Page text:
Georgia State still optimistic after tough loss to North Carolina

It’s going to take more than another close loss to a Power Five team for Georgia State coach Shawn Elliott to doubt that his team is headed in the right direction.

The Panthers may have lost a 35-28 decision to North Carolina on Saturday at Center Parc Stadium, but Elliott insisted afterward that his team played toe-to-toe with the Tar Heels for four quarters and that good things are ahead.

“I never question what we do as a football team as far as effort,” Elliott said. “Some of our execution could have been better at times, but what a team that we have. We have a strong football team. I’m very excited about where we are. We’re going to hold our heads up, we’re going to keep our chests out and we’re going to come back and be a better football team.”

Georgia State was hosting a team from a Power Five conference for the first time since the program started in 2010. The Panthers drew a crowd of 17,687 under threatening skies, its largest crowd since the 2021 season opener against Army.

The Tar Heels scored on their first possession when quarterback Drake Maye – who completed 19 of 24 passes for 284 yards -- found tight end Kamari Morales for a 55-yard catch-and-run touchdown. Georgia State answered with a 45-yard field goal by Michael Hayes to cut the lead to 7-3.

North Carolina scored two consecutive touchdowns, a 7-yard run by D.J. Jones and a 28-yard pass from Maye to Kobe Paysour. Georgia State cut the lead to 21-10 on a 6-yard touchdown pass from Darren Grainger to Kris Byrd.

Georgia State had one more chance before halftime when UNC gambled on fourth-and-2 at its own 39 and Maye was sacked by Jontrey Hunter. But the Panthers were unable to move the ball, and Hayes had his 44-yard field-goal try blocked by Myles Murphy.

“It’s a long game, and you’ve got to keep improving from start to finish,” said Hunter, who had 10 tackles, one sack and a fumble recovery. “Our mindset was just (to) keep improving and make plays.”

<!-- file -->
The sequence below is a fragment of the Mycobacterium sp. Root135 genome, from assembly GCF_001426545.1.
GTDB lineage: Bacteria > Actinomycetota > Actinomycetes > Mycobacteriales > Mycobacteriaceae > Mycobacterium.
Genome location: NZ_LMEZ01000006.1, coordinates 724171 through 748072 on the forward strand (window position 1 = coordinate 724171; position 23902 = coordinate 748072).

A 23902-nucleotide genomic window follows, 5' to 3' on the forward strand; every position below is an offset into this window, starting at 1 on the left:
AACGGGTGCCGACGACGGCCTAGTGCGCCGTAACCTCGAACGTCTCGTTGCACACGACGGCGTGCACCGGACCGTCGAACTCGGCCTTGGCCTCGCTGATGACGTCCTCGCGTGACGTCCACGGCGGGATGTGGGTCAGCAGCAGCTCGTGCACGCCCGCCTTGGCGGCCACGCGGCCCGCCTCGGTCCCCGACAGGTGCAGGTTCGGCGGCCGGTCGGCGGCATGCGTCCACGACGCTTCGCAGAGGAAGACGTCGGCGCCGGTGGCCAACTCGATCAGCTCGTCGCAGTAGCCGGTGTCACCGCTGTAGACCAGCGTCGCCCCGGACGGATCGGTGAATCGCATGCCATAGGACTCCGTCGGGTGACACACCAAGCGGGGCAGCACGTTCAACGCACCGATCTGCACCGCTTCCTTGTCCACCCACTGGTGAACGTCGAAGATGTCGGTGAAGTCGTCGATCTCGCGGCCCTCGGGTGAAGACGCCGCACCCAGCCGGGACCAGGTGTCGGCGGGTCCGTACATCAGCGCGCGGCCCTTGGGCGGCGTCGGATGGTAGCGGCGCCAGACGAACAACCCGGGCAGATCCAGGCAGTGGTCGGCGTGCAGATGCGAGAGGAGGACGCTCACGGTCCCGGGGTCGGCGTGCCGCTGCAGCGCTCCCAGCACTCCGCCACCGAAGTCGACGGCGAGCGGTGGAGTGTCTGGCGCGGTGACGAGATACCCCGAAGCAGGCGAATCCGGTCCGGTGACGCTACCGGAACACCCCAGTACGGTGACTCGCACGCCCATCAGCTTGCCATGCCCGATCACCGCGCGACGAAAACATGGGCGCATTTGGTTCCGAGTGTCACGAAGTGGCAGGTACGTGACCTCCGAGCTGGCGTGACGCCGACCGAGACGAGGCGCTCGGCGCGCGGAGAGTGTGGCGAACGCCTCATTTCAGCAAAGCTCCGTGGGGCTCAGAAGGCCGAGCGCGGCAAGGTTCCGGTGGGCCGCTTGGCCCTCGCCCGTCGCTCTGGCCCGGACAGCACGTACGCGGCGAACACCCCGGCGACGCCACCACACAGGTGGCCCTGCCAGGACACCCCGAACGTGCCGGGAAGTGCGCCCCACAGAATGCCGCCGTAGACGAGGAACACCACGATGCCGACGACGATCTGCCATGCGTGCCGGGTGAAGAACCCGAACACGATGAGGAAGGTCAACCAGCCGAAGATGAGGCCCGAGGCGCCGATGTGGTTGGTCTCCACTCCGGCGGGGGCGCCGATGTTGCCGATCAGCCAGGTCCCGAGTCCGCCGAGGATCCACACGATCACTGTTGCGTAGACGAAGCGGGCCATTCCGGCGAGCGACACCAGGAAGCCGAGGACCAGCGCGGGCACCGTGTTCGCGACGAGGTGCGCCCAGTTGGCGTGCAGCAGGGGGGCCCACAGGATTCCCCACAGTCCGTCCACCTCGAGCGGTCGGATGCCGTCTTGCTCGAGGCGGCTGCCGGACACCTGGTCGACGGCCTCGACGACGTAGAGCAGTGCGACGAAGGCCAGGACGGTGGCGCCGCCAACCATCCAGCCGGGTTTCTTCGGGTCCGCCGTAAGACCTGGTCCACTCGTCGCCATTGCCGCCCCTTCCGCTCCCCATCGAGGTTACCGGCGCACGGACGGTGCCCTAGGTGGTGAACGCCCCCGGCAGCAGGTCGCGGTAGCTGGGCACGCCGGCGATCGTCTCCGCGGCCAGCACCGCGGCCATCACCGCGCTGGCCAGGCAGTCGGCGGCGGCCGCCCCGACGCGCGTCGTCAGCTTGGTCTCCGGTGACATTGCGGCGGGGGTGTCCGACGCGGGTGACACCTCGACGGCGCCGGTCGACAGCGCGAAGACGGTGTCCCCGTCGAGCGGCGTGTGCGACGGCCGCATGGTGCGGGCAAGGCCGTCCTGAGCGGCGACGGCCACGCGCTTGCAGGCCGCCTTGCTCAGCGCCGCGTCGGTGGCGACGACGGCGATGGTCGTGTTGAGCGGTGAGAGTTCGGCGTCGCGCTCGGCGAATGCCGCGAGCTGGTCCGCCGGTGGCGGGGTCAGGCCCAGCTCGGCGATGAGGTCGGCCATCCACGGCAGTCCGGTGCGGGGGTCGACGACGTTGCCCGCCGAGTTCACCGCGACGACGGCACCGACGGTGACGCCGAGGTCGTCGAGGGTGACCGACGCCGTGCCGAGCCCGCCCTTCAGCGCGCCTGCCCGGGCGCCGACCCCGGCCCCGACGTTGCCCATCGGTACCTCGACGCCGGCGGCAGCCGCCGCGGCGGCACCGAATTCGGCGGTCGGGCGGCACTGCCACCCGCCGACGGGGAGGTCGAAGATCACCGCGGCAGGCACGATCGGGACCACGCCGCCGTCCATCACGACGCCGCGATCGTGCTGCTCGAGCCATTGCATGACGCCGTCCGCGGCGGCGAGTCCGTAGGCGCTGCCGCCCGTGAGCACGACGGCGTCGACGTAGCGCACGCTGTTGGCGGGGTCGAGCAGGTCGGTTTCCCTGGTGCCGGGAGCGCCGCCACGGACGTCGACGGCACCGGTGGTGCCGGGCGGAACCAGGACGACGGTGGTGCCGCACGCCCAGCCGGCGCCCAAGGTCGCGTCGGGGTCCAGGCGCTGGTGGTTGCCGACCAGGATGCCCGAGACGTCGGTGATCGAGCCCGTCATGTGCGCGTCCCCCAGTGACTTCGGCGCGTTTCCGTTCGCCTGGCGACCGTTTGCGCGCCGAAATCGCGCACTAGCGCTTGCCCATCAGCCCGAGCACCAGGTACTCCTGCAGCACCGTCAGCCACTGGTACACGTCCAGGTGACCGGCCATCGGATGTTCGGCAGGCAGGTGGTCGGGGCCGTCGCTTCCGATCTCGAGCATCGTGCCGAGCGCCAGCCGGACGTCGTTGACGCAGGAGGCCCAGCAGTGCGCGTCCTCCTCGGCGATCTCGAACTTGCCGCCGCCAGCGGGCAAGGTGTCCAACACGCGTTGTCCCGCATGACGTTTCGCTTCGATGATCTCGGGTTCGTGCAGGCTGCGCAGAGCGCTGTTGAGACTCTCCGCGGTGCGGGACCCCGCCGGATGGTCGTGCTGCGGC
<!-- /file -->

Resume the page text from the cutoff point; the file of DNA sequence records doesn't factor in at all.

Georgia State scored 18 consecutive points to start the third quarter. Robert Lewis caught a 49-yard pass from Grainger, Hayes kicked a 45-yard field goal and Lewis caught a 29-yard pass to finish a 99-yard drive. The two-point conversion pass to Jamari Thrash gave GSU a 28-21 lead with 2:04 left in the third quarter.

“That third quarter was nice,” Elliott said. “It was easy flowing. We found a little rhythm; we found a couple plays in there that confused them a little bit. We saw some stuff and took it right down the field.”

North Carolina answered by scoring in four plays, with Omarion Hampton breaking the line and running for a 58-yard touchdown with 33 seconds left to tie the score at 28-28. The Tar Heels scored the go-ahead touchdown on Hampton’s 2-yard run with 10:42 remaining. Hampton finished with 16 carries for 110 yards and two touchdowns.

GSU had three possessions after the Heels regained the lead, but had to punt each time. After the final punt, North Carolina was able to force the Panthers to burn their timeouts, and they picked up a first down and ran out the clock.

“I did consider going for it,” Elliott said. “I thought we were playing really well defensively. I thought we were going to get a stop and get the ball back about midfield, and we would have the opportunity to go in there again.”

Georgia State’s offense was more well-rounded than it was against South Carolina a week earlier in the season-opening loss. Grainger completed 16 of 24 passes for 186 yards and three touchdowns and ran 18 times for 75 yards. Tucker Gregg carried 18 times for 79 yards, and Jamyest Williams ran 15 times for 68 yards. Lewis caught 10 passes – one short of tying the school record -- for 115 yards and two touchdowns.

“This is not something that’s going to train-wreck our season,” Elliott said. “It’s something that we’re going to gain confidence from; we’re going to build on it. It’s almost going to inspire us to be a better football team because of how we’ve played the first two weeks.

“I’m a competitor, and it burns me, and it burns our football team. But if we manage these two losses the way I think we win, we will mature as a football team, and we’re going to grow and develop into a great team.”